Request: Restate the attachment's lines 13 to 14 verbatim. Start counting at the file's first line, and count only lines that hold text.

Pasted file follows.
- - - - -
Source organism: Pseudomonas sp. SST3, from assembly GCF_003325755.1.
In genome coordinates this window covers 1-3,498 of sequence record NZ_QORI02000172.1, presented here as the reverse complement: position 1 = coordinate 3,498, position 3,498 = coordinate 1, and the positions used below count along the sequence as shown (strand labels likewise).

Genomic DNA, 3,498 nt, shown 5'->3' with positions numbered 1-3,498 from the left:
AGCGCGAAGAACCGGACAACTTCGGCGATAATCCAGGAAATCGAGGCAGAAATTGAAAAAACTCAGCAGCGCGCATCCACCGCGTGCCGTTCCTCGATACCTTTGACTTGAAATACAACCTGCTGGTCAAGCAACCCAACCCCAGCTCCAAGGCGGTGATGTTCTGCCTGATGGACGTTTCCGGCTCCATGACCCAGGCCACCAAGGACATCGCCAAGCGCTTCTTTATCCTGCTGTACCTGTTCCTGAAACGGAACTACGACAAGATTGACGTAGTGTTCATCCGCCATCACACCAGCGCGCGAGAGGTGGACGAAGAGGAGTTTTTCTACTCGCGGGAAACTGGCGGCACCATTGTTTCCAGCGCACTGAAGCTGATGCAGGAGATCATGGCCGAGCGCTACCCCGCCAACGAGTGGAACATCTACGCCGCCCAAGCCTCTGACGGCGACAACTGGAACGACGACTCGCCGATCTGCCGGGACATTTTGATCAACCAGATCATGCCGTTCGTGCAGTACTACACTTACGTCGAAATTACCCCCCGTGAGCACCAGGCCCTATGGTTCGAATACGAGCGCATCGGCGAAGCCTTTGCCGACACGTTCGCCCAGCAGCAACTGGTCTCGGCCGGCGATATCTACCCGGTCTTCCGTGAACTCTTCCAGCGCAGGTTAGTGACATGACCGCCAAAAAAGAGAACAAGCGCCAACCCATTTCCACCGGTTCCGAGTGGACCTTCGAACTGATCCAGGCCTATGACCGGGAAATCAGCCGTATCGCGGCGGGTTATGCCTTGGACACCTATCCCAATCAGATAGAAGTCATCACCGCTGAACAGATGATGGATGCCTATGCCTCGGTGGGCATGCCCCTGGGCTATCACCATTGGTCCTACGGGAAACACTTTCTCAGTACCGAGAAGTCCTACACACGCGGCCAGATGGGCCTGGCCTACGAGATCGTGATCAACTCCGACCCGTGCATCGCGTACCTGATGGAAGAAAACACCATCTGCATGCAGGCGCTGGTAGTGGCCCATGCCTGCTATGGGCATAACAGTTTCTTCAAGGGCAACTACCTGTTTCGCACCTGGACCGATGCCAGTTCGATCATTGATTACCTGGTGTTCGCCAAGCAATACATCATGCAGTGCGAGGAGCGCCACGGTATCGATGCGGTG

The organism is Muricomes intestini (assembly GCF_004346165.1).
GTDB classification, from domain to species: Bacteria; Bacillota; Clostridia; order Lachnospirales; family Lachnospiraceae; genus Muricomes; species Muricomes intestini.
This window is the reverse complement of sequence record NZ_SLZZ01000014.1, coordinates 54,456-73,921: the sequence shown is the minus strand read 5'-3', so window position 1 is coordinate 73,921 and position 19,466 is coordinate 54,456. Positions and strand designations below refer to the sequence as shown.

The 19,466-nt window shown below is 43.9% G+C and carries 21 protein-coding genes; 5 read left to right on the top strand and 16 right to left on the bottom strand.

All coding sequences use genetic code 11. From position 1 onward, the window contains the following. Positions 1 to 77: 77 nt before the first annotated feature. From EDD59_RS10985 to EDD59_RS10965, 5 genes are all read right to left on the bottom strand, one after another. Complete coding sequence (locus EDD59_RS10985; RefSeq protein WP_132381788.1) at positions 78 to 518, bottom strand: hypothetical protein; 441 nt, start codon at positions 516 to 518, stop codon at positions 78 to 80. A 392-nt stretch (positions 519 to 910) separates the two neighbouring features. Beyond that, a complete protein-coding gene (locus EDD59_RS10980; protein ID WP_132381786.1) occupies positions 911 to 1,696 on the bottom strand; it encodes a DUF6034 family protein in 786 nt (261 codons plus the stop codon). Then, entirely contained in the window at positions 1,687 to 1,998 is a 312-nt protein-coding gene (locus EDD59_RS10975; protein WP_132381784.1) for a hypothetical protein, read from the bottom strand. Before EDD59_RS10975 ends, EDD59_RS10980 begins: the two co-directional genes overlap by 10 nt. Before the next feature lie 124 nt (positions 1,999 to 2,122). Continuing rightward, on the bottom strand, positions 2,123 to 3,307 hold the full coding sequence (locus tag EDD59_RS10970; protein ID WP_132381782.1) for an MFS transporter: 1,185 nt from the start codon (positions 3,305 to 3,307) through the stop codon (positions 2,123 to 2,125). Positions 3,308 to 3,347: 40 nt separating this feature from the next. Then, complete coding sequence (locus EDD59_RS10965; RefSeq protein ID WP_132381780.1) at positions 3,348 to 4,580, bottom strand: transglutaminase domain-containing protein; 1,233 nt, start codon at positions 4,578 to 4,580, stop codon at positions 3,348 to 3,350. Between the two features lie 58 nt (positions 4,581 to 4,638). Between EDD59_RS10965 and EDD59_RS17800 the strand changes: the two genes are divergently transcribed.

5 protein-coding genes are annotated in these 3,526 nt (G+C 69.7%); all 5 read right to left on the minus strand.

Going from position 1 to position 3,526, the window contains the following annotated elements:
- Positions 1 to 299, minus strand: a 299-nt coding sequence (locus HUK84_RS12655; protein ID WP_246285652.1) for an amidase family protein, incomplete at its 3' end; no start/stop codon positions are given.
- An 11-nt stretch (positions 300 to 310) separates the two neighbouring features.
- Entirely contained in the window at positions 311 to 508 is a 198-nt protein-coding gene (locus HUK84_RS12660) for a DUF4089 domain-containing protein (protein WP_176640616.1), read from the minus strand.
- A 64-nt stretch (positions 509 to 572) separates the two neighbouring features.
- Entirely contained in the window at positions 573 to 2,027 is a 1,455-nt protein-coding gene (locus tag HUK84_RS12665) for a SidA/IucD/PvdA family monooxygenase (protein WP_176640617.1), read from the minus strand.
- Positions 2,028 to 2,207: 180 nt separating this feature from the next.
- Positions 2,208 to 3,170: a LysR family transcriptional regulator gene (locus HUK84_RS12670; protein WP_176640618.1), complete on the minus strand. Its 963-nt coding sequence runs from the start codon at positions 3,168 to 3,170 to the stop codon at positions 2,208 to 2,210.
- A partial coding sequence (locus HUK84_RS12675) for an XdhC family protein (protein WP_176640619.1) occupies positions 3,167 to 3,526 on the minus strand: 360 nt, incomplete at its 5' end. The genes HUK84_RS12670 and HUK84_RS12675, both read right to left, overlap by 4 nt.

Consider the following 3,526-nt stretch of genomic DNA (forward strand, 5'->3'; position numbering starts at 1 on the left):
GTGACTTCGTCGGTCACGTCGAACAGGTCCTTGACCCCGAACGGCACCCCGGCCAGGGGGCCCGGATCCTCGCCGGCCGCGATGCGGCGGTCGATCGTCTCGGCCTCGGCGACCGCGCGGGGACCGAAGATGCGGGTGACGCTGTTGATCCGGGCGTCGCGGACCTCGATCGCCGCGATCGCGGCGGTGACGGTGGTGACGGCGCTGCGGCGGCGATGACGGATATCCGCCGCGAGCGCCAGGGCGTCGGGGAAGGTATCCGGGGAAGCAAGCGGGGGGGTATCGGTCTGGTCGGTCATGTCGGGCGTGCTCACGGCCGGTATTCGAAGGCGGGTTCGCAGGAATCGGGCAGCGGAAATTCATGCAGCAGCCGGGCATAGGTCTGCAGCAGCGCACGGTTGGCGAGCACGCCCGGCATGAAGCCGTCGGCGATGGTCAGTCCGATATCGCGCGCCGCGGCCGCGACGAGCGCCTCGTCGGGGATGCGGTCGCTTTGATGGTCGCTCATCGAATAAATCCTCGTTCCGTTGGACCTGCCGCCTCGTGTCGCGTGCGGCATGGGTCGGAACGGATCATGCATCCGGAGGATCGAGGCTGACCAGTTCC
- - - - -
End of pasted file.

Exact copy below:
- An 11-nt stretch (positions 300 to 310) separates the two neighbouring features.
- Entirely contained in the window at positions 311 to 508 is a 198-nt protein-coding gene (locus HUK84_RS12660) for a DUF4089 domain-containing protein (protein WP_176640616.1), read from the minus strand.